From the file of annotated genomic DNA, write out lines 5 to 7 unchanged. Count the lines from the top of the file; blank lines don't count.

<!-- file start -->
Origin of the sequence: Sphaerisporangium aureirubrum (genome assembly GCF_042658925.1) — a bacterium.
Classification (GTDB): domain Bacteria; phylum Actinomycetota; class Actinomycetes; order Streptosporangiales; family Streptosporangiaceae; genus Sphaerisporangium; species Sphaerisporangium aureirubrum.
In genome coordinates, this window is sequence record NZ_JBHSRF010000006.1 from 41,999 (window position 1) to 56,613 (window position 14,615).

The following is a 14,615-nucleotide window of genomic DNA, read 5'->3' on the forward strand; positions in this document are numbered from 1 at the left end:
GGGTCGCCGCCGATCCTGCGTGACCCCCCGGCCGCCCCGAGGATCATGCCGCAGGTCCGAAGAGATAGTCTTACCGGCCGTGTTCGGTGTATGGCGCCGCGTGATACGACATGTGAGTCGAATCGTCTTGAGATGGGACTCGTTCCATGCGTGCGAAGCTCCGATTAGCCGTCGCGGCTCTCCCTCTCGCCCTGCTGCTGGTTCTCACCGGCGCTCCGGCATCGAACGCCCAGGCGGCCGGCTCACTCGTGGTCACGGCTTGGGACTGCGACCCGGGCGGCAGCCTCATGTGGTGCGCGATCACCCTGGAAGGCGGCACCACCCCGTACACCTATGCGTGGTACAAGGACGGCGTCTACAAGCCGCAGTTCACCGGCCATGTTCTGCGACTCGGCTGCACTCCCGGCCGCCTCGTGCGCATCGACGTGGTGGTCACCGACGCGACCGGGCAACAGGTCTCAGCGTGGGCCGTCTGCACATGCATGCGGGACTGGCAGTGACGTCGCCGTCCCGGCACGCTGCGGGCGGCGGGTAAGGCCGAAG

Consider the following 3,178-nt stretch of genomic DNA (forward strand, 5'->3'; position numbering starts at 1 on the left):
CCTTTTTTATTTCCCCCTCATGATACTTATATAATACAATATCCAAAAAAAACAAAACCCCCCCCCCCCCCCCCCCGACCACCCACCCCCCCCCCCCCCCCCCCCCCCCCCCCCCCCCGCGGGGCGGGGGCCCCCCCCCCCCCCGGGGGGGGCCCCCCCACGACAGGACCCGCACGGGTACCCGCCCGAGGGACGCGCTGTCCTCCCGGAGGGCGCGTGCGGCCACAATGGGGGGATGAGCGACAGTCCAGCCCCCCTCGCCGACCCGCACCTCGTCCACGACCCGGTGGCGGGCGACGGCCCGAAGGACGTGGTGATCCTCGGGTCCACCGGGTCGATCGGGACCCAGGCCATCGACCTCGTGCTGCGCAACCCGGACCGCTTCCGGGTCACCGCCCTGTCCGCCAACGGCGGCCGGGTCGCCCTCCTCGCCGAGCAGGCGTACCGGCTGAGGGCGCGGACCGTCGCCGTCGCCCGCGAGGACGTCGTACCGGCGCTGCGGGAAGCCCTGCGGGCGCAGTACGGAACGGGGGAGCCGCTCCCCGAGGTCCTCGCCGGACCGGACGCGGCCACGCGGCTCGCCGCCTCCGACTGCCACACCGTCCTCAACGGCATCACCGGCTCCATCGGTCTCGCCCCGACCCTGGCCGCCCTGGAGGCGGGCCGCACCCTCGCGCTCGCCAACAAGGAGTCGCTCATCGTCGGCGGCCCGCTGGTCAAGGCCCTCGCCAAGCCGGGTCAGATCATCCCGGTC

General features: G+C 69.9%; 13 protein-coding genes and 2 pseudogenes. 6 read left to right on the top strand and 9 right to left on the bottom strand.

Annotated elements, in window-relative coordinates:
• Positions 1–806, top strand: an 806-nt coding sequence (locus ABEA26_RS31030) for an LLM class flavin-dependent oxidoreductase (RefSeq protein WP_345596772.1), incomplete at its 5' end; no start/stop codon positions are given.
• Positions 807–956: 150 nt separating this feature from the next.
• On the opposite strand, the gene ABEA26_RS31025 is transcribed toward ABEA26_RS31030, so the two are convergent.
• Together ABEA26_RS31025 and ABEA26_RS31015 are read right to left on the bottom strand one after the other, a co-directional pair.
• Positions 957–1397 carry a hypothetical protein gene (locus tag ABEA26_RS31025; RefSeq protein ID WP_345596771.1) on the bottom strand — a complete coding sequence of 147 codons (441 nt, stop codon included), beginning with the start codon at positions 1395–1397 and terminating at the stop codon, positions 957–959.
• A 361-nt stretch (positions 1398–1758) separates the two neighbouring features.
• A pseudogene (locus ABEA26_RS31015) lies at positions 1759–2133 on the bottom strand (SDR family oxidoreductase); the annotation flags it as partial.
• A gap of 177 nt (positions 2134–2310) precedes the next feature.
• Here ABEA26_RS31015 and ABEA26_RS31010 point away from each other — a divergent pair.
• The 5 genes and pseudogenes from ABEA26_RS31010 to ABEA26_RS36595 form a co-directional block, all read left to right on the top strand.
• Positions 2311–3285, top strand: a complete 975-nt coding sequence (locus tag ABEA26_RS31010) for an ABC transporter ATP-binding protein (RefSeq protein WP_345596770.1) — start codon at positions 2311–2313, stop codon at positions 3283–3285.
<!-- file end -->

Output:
GGGTCGCCGCCGATCCTGCGTGACCCCCCGGCCGCCCCGAGGATCATGCCGCAGGTCCGAAGAGATAGTCTTACCGGCCGTGTTCGGTGTATGGCGCCGCGTGATACGACATGTGAGTCGAATCGTCTTGAGATGGGACTCGTTCCATGCGTGCGAAGCTCCGATTAGCCGTCGCGGCTCTCCCTCTCGCCCTGCTGCTGGTTCTCACCGGCGCTCCGGCATCGAACGCCCAGGCGGCCGGCTCACTCGTGGTCACGGCTTGGGACTGCGACCCGGGCGGCAGCCTCATGTGGTGCGCGATCACCCTGGAAGGCGGCACCACCCCGTACACCTATGCGTGGTACAAGGACGGCGTCTACAAGCCGCAGTTCACCGGCCATGTTCTGCGACTCGGCTGCACTCCCGGCCGCCTCGTGCGCATCGACGTGGTGGTCACCGACGCGACCGGGCAACAGGTCTCAGCGTGGGCCGTCTGCACATGCATGCGGGACTGGCAGTGACGTCGCCGTCCCGGCACGCTGCGGGCGGCGGGTAAGGCCGAAG

Consider the following 3,178-nt stretch of genomic DNA (forward strand, 5'->3'; position numbering starts at 1 on the left):
CCTTTTTTATTTCCCCCTCATGATACTTATATAATACAATATCCAAAAAAAACAAAACCCCCCCCCCCCCCCCCCCGACCACCCACCCCCCCCCCCCCCCCCCCCCCCCCCCCCCCCCGCGGGGCGGGGGCCCCCCCCCCCCCCGGGGGGGGCCCCCCCACGACAGGACCCGCACGGGTACCCGCCCGAGGGACGCGCTGTCCTCCCGGAGGGCGCGTGCGGCCACAATGGGGGGATGAGCGACAGTCCAGCCCCCCTCGCCGACCCGCACCTCGTCCACGACCCGGTGGCGGGCGACGGCCCGAAGGACGTGGTGATCCTCGGGTCCACCGGGTCGATCGGGACCCAGGCCATCGACCTCGTGCTGCGCAACCCGGACCGCTTCCGGGTCACCGCCCTGTCCGCCAACGGCGGCCGGGTCGCCCTCCTCGCCGAGCAGGCGTACCGGCTGAGGGCGCGGACCGTCGCCGTCGCCCGCGAGGACGTCGTACCGGCGCTGCGGGAAGCCCTGCGGGCGCAGTACGGAACGGGGGAGCCGCTCCCCGAGGTCCTCGCCGGACCGGACGCGGCCACGCGGCTCGCCGCCTCCGACTGCCACACCGTCCTCAACGGCATCACCGGCTCCATCGGTCTCGCCCCGACCCTGGCCGCCCTGGAGGCGGGCCGCACCCTCGCGCTCGCCAACAAGGAGTCGCTCATCGTCGGCGGCCCGCTGGTCAAGGCCCTCGCCAAGCCGGGTCAGATCATCCCGGTC